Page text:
If only the Church would leave women alone, there would be no guilt after abortion. Men, too, could send their babies to their deaths and not give it a second thought. All would be well in Abortionland.
Or so pro-abortion activists would have us believe. Are they right? Of course not.
Defenders of abortion refuse to publicly acknowledge the terrible guilt pangs men and women suffer after aborting their children. This is a logical extension of their illogical refusal to acknowledge that abortion is the destruction of human life.
They’re playing a game of smoke and mirrors: One needn’t be religiously inclined at all to see that abortion is not a religious issue — it’s a human-rights issue.
I know about the guilt problem firsthand. After having an abortion as a teenager, I suffered emotionally and began down a destructive road. I picked a spouse who had an alcohol problem. I did not think I deserved to be loved or treated well by anyone. The marriage ended, and I struggled through single parenthood, raising two sons on my own with no support.
My faith not only got me through, but I also raised two great guys who lead fulfilling and productive lives. As far as I know, no one calls single parenthood a “religious issue.”
Oftentimes, we post-abortive people of faith feel we have to apologize for our faith. I, for one, refuse to apologize for the role my faith has played in my life — whether it comes to healing after abortion or any other issue. My faith is not a problem that instills guilt in me. It is a gift that brings me life.
My mom suffered with Alzheimer’s for many years. It was a great trial for those of us who cared for her. She was gone long before she physically died, and it was very painful to watch a woman who never had a singe hair out of place walk out of the bathroom with lipstick all over her face. It would have been easy to despair. It was heart-wrenching to lose her to such a humiliating disease — and it was my faith that got me through those times. As far as I know, no one says Alzheimer’s is a “religious issue.”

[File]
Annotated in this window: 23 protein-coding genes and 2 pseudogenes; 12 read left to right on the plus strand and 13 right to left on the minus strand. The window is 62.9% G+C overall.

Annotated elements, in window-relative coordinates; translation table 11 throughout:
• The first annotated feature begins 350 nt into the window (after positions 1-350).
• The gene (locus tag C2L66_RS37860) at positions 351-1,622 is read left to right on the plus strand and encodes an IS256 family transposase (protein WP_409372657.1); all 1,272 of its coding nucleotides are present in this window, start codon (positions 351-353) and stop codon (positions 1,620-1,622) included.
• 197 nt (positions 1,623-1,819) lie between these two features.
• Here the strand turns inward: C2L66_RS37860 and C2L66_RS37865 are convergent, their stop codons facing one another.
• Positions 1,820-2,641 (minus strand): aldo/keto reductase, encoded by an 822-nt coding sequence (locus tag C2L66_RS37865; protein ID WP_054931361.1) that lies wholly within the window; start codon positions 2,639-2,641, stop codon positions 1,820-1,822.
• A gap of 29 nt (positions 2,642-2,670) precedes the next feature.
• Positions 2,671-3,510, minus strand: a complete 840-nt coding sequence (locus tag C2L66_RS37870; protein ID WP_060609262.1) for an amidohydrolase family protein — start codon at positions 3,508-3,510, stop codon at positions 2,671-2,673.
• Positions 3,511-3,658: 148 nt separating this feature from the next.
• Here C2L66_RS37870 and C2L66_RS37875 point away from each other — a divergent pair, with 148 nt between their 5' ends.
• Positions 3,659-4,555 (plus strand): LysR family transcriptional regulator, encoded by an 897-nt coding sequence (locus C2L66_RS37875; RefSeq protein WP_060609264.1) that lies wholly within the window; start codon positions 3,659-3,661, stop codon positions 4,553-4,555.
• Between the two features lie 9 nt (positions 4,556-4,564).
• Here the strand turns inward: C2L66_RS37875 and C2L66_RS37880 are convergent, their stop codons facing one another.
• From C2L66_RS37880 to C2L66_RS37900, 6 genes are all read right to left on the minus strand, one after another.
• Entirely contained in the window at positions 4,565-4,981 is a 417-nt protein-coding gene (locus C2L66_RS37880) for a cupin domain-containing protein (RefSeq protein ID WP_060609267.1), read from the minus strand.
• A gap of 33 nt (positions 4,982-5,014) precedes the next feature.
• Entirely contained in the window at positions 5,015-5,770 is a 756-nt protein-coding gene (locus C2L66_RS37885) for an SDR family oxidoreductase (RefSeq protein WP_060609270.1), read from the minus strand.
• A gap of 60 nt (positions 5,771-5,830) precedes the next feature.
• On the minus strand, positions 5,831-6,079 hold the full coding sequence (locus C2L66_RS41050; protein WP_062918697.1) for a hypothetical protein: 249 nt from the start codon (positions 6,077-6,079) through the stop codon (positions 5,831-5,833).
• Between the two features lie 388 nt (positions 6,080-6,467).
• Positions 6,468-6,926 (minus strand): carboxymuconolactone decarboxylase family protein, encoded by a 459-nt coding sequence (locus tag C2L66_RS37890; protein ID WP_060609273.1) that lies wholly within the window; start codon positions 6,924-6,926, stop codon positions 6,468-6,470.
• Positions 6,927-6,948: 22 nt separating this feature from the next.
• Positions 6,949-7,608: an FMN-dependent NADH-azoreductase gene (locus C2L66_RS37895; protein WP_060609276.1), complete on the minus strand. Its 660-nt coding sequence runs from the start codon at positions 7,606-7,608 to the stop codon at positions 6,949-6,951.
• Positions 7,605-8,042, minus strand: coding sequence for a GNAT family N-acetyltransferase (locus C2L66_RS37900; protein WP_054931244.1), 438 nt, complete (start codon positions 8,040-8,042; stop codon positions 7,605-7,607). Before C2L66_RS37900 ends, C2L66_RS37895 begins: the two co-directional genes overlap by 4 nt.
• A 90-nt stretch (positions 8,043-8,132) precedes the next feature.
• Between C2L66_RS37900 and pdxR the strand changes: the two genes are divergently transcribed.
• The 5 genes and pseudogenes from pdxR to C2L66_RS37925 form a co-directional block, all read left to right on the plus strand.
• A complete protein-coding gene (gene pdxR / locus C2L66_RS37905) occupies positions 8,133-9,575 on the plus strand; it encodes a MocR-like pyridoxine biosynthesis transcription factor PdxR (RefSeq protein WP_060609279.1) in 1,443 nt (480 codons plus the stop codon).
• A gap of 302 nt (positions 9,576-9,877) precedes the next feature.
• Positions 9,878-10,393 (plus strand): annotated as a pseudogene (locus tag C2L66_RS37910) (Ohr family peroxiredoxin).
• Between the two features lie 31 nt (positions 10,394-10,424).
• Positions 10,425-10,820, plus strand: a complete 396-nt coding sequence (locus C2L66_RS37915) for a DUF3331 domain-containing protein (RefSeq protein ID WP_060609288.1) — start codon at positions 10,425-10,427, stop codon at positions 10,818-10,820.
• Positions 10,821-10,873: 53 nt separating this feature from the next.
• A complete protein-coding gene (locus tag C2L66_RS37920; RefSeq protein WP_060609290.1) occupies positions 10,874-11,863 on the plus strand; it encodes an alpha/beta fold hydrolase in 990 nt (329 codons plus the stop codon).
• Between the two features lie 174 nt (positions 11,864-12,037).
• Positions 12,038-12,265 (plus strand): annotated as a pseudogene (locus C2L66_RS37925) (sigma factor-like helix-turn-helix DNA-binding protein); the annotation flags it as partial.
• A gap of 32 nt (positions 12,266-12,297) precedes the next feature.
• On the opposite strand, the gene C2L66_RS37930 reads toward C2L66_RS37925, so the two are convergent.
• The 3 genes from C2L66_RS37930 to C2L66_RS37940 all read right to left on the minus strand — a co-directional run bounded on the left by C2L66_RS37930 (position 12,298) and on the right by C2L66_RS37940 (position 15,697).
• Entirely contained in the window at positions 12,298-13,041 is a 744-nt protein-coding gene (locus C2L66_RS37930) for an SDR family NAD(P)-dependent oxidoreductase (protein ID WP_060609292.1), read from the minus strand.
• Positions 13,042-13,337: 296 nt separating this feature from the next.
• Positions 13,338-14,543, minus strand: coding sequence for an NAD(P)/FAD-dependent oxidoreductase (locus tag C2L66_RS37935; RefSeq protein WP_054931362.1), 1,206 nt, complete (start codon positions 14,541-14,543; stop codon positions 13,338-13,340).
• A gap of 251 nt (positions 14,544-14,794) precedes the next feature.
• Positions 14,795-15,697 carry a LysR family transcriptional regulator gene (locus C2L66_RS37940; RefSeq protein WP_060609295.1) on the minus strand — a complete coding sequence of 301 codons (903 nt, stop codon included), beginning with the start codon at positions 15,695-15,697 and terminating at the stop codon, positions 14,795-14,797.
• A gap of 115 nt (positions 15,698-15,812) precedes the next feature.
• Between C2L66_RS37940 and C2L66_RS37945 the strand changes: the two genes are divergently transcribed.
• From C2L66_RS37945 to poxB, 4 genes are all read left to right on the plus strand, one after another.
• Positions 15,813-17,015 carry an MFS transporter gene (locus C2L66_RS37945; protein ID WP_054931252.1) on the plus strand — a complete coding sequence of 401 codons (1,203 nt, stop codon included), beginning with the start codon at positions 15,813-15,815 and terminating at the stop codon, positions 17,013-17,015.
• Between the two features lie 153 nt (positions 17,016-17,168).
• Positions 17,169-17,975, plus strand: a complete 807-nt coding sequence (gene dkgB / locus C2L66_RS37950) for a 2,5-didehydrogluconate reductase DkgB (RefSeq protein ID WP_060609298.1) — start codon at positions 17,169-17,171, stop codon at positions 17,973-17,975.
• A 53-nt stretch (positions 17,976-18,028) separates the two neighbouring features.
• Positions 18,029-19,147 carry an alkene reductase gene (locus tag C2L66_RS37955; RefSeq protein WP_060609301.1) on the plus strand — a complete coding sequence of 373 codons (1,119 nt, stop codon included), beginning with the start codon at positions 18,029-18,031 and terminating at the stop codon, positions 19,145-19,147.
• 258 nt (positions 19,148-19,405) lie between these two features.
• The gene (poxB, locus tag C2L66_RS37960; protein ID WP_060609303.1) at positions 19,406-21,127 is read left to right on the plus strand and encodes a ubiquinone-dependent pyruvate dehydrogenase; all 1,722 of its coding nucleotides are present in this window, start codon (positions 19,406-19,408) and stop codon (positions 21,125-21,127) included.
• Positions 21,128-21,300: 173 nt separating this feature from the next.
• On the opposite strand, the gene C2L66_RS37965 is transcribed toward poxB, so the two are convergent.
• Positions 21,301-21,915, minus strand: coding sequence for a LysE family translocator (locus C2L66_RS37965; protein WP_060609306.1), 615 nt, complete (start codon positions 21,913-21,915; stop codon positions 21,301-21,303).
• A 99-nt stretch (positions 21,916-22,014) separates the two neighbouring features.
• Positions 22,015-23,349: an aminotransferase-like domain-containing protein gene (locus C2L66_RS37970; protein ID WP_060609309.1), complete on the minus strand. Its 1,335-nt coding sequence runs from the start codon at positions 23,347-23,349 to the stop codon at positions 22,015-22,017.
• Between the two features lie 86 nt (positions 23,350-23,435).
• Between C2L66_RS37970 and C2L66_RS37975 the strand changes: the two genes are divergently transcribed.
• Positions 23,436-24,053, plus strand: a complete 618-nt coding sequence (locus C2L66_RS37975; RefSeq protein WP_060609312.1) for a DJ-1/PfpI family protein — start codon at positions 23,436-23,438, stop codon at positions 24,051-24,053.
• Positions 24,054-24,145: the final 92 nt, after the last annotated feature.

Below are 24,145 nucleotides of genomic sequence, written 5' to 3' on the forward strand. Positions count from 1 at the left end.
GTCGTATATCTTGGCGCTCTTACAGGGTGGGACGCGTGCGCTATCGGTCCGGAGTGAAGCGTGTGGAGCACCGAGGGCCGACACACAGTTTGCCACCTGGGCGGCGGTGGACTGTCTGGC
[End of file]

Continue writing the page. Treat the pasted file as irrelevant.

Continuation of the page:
There is no doubt faith has seen me through some hard times and some joyous times. It is part of who I am, but it is not why I suffered psychologically after my abortion. I suffered because I took the life of my unborn child.
Recently, a student from the Berkeley Graduate School of Journalism asked me if I felt guilt after my abortion because I had returned to church. I replied: “No, it was not on my return to church that I felt guilt over killing my unborn child. I felt guilt because I saw my dead son lying on the bed beside me as a result of a saline abortion.”
Most post-abortive women and men come back to church, or to faith for the first time, because they are filled with guilt and shame and are searching for peace. It is there that they find it — through God’s mercy.
Most women do not see their aborted child. They are shielded from the horror, but they know just the same what has happened.
How is it that those who are pro-abortion think religious faith can instill guilt — while participating in the death of an innocent child has no such power?
How is it that they decry deaths from illegal abortions in other countries — but stay silent when women die here?
How is it they refuse to acknowledge the pain countless women experience after abortion — yet are more than willing to acknowledge emotional stress before abortion?
Why is the pain of guilt never a religious issue before abortion — but always one after, when the result is not what pro-abortion activists would like?
No, it is not my Catholic faith that made me feel guilt and shame and all the other emotions I lived with for years. It was my innate call to motherhood. My humanness.
In fact, it was my faith that saved me: God helped me heal and be whole again.
Why would I ever apologize for that?
Theresa Bonopartis is director of
Lumina (online at PostAbortionHelp.org).